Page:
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Candidate profile: Aaron Beale

Name: Aaron Beale

Age: 24

Program: Fifth-year sociology and international development

Relevant political experience: Incumbent VP (academic and external) for 2011-2012. Before that, active in lobbying to reduce tuition with the Day of Action rally, helped start the Loaded Ladle and advocated to change the SUB’s food contract.

G: Why are you running for the VP (academic and external) position?

Beale: I’m running because I think the DSU has done a fantastic job this year and I have done a fantastic job. I feel like I’ve learned a lot and have had a lot of fun and I think I could do an even better job next year with the experience I have. I started things that other people haven’t done, and I’m really excited to see them continue and grow. It’s a really steep learning curve as an executive and already having gone past that, I feel like I could make a lot of changes a lot faster.

G: What do you plan to do if elected?

B: Continue campaigns, so lobbying for reduced and regulated tuition for everyone, lobbying the city for a summer U-Pass for students and closing University Avenue. Lobbying the university around things like getting a fall reading week, having mandatory referenda on all new student fees—ideally, auxiliary fees—and just generally lobbying around budget issues. I feel like students should definitely be at the head of the decisions.

I did 24-hour study space this year and I’m really excited to do that again next year, I want to see the food contract in the SUB change even more so it’s more student-run; it would be cool to start a craft and food market. SUB renovations are something I’ll be actively involved in. I’d love to lobby for food in the T-Room and I’d like to start a couple new things in the DSU: an equity and campaigns department, an access and disability centre and legal and financial help or advocacy.

G: What qualifies you for this position?

B: The year I’ve had I think has been a really big success. We’ve done stuff: 24-hour study space, a lot of changes to the SUB space, putting music in the SUB, supporting the Loaded Ladle, having outdoor movies on the side of the SUB. I’ve held a lot of successful events, especially engaging communities that aren’t normally represented in the DSU. And I think the campaigns have been really successful. I’ve met with government more times than most executives do, as well as run campaigns to coincide with those meetings.

G: What’s your stance on the DSU potentially leaving CASA?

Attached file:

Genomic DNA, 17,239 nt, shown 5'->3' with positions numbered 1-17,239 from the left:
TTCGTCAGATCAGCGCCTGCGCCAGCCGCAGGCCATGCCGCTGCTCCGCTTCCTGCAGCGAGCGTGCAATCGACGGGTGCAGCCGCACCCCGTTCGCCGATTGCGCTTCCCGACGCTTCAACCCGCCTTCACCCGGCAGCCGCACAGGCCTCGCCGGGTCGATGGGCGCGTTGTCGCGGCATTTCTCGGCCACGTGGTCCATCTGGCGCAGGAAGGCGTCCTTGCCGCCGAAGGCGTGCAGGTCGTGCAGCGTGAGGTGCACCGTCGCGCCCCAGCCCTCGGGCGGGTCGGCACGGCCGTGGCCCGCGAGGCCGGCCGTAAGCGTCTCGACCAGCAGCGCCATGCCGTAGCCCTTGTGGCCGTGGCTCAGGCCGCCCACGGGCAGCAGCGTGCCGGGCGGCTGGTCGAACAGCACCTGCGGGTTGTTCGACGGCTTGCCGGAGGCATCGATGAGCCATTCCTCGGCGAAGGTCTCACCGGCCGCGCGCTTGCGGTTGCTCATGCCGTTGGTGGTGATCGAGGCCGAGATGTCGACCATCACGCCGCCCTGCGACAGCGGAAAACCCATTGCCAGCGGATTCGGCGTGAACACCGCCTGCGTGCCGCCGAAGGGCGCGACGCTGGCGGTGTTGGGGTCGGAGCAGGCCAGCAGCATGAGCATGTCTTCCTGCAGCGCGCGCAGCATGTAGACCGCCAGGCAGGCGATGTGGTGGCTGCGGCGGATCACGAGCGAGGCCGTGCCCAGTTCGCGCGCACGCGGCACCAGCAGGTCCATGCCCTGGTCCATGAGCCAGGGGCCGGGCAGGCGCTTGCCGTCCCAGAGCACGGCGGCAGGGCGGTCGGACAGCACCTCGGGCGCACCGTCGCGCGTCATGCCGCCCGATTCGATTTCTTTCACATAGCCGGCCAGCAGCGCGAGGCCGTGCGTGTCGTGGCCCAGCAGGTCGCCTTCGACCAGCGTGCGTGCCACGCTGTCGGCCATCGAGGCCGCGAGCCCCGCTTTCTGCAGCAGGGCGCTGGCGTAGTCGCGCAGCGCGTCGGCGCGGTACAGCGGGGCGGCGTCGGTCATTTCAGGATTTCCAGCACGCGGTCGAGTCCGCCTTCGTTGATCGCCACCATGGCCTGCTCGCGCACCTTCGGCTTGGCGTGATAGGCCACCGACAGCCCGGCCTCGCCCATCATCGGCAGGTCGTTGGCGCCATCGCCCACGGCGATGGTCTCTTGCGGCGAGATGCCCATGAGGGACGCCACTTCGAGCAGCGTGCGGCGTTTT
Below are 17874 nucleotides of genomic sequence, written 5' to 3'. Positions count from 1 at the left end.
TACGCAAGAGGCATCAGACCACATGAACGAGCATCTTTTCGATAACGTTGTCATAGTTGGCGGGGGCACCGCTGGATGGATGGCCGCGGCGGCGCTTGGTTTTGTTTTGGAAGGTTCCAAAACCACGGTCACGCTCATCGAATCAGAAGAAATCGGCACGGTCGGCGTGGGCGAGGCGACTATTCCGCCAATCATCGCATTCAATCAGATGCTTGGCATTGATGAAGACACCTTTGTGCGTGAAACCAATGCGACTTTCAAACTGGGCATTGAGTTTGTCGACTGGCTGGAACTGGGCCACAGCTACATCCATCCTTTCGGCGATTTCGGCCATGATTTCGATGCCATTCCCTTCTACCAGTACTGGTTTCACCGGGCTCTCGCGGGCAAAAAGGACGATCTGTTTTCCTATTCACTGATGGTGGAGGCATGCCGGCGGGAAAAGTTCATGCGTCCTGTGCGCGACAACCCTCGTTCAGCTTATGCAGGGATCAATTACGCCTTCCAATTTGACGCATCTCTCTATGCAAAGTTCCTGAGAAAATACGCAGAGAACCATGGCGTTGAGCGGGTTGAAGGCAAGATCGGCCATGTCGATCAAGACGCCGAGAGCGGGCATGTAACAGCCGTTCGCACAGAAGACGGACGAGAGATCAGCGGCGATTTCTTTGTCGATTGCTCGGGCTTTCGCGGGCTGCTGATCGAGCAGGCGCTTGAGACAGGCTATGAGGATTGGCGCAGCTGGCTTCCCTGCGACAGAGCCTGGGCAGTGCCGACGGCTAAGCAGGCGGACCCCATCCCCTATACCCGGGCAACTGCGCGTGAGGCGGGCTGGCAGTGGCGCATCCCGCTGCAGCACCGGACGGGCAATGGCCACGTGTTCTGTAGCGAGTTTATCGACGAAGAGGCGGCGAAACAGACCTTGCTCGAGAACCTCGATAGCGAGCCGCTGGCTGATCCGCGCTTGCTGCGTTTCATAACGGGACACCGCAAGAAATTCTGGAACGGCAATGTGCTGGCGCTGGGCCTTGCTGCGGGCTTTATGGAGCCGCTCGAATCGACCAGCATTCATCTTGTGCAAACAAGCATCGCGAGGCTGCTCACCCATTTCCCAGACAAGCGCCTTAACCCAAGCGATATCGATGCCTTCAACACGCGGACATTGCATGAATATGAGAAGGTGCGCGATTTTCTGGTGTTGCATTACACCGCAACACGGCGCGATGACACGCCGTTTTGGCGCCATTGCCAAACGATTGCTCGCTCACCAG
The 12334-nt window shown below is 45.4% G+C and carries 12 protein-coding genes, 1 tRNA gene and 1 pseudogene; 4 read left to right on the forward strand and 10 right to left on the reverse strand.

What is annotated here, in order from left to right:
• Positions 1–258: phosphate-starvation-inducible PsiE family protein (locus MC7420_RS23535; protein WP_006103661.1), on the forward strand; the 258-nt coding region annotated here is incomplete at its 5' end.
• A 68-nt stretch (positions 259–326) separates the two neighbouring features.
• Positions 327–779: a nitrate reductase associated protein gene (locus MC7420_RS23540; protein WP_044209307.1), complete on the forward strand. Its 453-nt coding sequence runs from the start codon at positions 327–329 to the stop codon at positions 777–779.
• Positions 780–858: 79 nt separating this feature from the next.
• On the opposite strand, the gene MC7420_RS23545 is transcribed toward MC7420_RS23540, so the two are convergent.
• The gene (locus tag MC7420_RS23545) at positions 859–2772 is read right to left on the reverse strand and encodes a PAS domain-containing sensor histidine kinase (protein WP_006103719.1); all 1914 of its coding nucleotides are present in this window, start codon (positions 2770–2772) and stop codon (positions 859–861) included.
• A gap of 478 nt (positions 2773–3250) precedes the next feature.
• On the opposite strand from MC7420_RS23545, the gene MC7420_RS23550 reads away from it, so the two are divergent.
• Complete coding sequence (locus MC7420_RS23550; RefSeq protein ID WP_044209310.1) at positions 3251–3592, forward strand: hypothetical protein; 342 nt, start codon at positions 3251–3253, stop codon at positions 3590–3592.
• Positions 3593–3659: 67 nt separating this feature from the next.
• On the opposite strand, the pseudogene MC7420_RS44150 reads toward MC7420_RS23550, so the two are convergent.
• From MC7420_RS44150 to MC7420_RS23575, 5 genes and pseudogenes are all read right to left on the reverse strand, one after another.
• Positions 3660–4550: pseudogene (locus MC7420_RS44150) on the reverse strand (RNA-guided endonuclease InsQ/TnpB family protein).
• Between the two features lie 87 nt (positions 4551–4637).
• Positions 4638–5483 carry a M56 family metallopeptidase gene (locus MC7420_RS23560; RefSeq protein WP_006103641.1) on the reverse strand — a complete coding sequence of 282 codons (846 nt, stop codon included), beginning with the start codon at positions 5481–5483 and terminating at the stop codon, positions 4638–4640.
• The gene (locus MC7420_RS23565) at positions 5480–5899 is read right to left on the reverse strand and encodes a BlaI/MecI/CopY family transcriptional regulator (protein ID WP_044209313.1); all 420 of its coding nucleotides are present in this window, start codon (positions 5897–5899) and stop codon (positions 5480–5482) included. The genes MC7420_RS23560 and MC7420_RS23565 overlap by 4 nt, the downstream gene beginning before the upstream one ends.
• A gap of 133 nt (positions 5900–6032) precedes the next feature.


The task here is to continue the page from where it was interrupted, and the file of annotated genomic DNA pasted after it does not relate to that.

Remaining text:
B: I’m in favour of the motion coming forward to drop down to associate member of CASA. This would give us a year to review our membership in CASA, to consider the positives and negatives of being in that organization and what we can do with that money. At the end of that year, we can make a decision to drop out or become a full member. I suspect that we’ll find that students’ money is better spent elsewhere. $45,000 is enough to hire a full-time researcher that could do research on municipal issues, Dal issues, provincial issues and federal issues. This would allow the DSU to expand its capacity in many ways and continue lobbying on the things that CASA does well. At the end of the day, I think it’s the best use of student money but I’m in favour of giving the DSU a year to make that decision.

G: What should the union’s lobbying priorities be?

B: I don’t think there’s any limits. There’s so many things that students need that the student union can advocate for. In my platform I say that I’ll lobby the province. There’s likely going to be a election this year so I think that’s really, really important. It’s also an MOU [Memorandum of Understanding] year where there will be a new MOU signed. That’s really, really important but I think the union should also lobby to the city for things like a summer U-Pass and closing University Avenue. And I think it’s clear by the way the university’s budgeting process has gone there’s a huge place for the student union in there, advocating for student issues and engaging students in that process.

G: How would you improve the academic experience for students?

B: I think the Dal budget is the biggest, the thing that will most largely affect students in the classroom. The university is looking at making larger classes, they’ve downloaded three per cent cuts onto the faculties, resulting in budget cuts, programs being closed and merged. These are all things with detrimental effects so I think having students at the table saying we don’t want those things cut is so, so important. Things like DISP [Dalhousie Integrated Science Program] is a really good example of a program that everyone knows is really good, really successful and students really appreciate but the university is cutting it.

Other candidates for VP (academic and external) are: Jon Magill, Jessica Dempsey and (formerly) Thomas Eaton.

Ian Froese
Ian Froese
Ian was the Gazette's Editor-in-chief for Volume 146. He was the Sports Editor for Volumes 145 and 144.
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